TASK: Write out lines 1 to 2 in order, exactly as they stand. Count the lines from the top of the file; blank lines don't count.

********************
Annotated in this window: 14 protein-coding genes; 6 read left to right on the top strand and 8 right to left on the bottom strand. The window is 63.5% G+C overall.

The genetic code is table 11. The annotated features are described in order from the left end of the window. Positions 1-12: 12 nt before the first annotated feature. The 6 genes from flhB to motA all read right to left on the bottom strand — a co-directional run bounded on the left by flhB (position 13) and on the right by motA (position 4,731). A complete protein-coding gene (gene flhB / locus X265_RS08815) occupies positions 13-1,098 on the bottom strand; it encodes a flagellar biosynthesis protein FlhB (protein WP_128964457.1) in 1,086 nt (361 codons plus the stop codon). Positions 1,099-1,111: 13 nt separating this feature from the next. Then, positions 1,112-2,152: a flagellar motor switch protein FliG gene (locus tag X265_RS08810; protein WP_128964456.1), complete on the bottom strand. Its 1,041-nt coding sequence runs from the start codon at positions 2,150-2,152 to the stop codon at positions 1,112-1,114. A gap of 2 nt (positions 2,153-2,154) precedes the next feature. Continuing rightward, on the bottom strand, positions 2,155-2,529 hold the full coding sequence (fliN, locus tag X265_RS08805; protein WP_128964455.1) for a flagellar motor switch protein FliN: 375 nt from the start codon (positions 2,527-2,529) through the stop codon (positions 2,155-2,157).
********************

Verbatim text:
Annotated in this window: 14 protein-coding genes; 6 read left to right on the top strand and 8 right to left on the bottom strand. The window is 63.5% G+C overall.

The genetic code is table 11. The annotated features are described in order from the left end of the window. Positions 1-12: 12 nt before the first annotated feature. The 6 genes from flhB to motA all read right to left on the bottom strand — a co-directional run bounded on the left by flhB (position 13) and on the right by motA (position 4,731). A complete protein-coding gene (gene flhB / locus X265_RS08815) occupies positions 13-1,098 on the bottom strand; it encodes a flagellar biosynthesis protein FlhB (protein WP_128964457.1) in 1,086 nt (361 codons plus the stop codon). Positions 1,099-1,111: 13 nt separating this feature from the next. Then, positions 1,112-2,152: a flagellar motor switch protein FliG gene (locus tag X265_RS08810; protein WP_128964456.1), complete on the bottom strand. Its 1,041-nt coding sequence runs from the start codon at positions 2,150-2,152 to the stop codon at positions 1,112-1,114. A gap of 2 nt (positions 2,153-2,154) precedes the next feature. Continuing rightward, on the bottom strand, positions 2,155-2,529 hold the full coding sequence (fliN, locus tag X265_RS08805; protein WP_128964455.1) for a flagellar motor switch protein FliN: 375 nt from the start codon (positions 2,527-2,529) through the stop codon (positions 2,155-2,157).